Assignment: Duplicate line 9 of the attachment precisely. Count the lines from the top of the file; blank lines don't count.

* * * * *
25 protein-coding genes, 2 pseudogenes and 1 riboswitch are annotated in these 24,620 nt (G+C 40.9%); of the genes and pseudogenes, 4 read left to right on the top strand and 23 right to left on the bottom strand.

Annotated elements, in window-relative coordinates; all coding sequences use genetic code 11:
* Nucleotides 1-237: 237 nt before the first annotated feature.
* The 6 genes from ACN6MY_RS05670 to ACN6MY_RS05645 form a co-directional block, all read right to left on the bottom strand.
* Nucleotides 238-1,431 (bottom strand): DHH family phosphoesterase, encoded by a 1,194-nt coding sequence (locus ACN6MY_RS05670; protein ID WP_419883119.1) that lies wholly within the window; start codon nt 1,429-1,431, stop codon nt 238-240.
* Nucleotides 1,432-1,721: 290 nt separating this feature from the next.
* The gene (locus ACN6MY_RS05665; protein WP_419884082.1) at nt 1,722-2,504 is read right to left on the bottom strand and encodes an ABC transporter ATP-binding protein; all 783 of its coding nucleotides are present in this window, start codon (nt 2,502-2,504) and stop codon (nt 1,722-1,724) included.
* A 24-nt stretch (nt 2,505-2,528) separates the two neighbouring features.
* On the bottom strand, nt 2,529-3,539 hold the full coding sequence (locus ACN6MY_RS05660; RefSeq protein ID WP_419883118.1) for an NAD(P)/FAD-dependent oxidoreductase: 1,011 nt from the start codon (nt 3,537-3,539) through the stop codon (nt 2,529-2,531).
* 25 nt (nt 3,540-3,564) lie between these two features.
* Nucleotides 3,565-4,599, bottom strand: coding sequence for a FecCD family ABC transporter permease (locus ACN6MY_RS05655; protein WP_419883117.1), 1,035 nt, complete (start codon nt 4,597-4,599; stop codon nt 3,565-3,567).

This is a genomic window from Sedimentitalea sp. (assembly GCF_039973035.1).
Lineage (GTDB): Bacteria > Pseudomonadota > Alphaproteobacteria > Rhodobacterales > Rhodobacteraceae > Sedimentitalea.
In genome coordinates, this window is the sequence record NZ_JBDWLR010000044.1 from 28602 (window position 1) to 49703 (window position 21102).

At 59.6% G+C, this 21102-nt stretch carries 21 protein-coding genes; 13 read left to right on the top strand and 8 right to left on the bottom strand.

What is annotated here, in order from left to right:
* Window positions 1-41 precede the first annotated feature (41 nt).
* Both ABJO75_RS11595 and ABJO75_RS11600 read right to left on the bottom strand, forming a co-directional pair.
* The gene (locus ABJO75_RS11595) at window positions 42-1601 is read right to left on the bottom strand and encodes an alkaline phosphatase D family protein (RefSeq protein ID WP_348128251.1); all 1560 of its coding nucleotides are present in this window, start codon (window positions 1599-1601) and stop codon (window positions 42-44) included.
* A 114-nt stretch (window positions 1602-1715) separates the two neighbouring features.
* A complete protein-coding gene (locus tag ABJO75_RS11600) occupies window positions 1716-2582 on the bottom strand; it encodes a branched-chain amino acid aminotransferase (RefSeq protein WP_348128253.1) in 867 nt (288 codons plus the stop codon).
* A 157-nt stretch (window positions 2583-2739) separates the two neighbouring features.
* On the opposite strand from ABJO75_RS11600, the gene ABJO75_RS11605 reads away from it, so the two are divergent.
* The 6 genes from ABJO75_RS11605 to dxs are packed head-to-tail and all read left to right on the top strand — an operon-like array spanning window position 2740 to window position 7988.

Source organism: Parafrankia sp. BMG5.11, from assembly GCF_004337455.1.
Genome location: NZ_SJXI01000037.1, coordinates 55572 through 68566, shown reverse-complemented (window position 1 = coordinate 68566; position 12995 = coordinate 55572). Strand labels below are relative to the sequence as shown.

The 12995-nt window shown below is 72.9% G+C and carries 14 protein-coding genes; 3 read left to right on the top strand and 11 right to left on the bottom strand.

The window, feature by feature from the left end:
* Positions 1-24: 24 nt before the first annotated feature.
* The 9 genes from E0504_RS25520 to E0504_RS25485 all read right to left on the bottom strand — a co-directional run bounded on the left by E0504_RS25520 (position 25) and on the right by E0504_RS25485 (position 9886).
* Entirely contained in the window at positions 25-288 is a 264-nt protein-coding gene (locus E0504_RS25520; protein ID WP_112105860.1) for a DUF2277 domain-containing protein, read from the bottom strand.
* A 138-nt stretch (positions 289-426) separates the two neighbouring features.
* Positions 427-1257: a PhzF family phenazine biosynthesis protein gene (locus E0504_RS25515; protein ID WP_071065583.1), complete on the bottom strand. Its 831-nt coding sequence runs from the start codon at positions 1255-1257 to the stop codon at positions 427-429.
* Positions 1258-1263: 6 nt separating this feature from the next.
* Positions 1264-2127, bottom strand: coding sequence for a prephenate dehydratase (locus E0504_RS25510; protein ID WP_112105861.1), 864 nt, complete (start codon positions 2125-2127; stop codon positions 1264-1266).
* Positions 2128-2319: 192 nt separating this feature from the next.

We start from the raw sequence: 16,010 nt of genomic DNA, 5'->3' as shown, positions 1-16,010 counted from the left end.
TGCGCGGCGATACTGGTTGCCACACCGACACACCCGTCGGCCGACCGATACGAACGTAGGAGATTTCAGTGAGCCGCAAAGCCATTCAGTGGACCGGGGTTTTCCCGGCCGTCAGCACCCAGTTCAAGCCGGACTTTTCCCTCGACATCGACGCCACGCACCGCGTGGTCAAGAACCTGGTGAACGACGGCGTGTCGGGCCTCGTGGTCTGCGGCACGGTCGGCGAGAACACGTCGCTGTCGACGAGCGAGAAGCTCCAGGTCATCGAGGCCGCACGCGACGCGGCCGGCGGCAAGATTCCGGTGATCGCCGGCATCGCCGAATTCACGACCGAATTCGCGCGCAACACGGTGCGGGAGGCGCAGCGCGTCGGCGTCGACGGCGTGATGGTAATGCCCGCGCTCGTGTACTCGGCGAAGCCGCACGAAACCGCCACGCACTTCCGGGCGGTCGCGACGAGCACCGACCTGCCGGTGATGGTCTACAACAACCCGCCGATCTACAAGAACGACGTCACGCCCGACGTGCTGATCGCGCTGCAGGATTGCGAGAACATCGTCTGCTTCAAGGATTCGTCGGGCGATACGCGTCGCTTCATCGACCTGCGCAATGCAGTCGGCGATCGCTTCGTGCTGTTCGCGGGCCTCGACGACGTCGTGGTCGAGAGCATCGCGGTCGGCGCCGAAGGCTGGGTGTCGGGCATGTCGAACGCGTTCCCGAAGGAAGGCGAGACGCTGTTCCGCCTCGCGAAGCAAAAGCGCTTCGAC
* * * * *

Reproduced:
* On the bottom strand, nt 2,529-3,539 hold the full coding sequence (locus ACN6MY_RS05660; RefSeq protein ID WP_419883118.1) for an NAD(P)/FAD-dependent oxidoreductase: 1,011 nt from the start codon (nt 3,537-3,539) through the stop codon (nt 2,529-2,531).